Patterico's Pontifications

6/15/2007

Althouse Vivisects Greenwald

Filed under: General — Patterico @ 10:02 pm

I’m still having a spirited discussion with Ann Althouse in the comments section to one of her AutoAdmit posts, and I’m laying into her a little bit. But just to show I’m not a completely hostile guy, I want to recognize the smashing job she did taking apart Glenn Greenwald in this post, one portion of which made me laugh out loud:

[N]obody really seems to find it odd or disturbing or objectionable at all — that day after day, Salon features a blogger who goes on and on in the most tedious way. . . .

During the last week, when I was traveling, I spent substantial time driving in a rental car…

Glenn G can’t say “last week.” It’s got to be “during the last week.” He can’t say “a long time,” he has to say “substantial time.”

…and thus had the opportunity to listen for large chunks of time to The Rush Limbaugh Show…

You know, Glenn G can’t just “listen” to the radio, he has to have “the opportunity to listen” to the radio. So you listened to the radio? Who cares if it was last week and the car was a rental car and you were not only driving you were also traveling? It’s like his little heart leaps every time he sees the opportunity to lard in a few more words, like a schoolboy assigned to write a 500-word essay.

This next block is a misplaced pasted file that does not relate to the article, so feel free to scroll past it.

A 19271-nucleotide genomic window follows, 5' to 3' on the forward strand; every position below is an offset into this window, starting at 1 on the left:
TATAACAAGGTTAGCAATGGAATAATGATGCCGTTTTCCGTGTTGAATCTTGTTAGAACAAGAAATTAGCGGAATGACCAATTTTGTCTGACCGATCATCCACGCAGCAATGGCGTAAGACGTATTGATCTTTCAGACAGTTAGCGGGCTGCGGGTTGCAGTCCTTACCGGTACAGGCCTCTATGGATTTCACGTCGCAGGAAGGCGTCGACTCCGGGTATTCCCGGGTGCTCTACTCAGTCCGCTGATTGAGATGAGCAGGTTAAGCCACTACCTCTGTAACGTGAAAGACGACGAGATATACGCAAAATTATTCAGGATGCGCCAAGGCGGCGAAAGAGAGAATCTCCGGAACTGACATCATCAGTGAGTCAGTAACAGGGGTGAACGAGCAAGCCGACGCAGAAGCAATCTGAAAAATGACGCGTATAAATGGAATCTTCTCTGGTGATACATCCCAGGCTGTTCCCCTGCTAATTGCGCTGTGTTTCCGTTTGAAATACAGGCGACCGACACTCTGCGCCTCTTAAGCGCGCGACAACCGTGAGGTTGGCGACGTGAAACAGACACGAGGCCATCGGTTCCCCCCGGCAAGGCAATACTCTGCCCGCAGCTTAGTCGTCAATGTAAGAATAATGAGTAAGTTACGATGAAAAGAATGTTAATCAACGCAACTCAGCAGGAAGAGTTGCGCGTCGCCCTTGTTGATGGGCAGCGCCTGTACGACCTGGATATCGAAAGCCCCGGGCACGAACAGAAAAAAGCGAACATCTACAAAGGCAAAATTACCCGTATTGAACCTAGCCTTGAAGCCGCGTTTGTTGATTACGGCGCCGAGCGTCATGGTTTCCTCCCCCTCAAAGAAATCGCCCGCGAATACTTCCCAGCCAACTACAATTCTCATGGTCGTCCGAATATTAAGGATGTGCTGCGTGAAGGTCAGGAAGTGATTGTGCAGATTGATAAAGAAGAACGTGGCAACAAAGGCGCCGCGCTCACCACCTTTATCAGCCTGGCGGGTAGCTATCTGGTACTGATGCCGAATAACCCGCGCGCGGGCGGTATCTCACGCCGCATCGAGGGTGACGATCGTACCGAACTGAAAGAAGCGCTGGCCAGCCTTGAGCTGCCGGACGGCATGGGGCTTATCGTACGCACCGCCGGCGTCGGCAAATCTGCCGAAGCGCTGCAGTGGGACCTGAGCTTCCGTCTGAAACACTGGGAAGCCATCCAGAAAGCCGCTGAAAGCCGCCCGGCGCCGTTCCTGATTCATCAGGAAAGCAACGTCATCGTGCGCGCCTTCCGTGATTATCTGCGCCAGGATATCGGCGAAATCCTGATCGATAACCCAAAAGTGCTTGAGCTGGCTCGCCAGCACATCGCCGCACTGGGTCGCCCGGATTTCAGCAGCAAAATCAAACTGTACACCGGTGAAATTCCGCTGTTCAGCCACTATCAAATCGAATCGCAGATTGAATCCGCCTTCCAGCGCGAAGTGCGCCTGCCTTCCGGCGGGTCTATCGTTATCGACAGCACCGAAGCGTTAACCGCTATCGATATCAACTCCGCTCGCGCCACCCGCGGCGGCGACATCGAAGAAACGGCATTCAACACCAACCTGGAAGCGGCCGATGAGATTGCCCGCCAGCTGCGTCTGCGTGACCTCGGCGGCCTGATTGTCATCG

More like a 10,000 word essay — but still: heh. That’s good stuff.

Althouse’s post has its faults, too. The Greenwald post that Althouse is criticizing contains one of the few passages in recent memory in which I have wholeheartedly agreed with Greenwald: a criticism of the inanity of Chris Matthews. Althouse says Greenwald is “tone deaf” to Matthews’s humor, whereas I agree with Greenwald that Matthews is just a buffoon who exemplifies the worst aspects of our terrible, trivial, herd-mentality, shameful excuse for a news media.

Also, Althouse reads something sinister into a Greenwald missing link that turns out simply to be misspelled, as one of her commenters points out to her (not that she bothers to correct it in the post).

But I can easily overlook these faults, because the criticism of Greenwald’s deadly and overwrought prose is just so well done. In fact, it was so much fun to read, I’m tempted to start making fun of his prose on a daily basis myself. The only thing holding me back is the realization that somebody could probably do it to me too . . .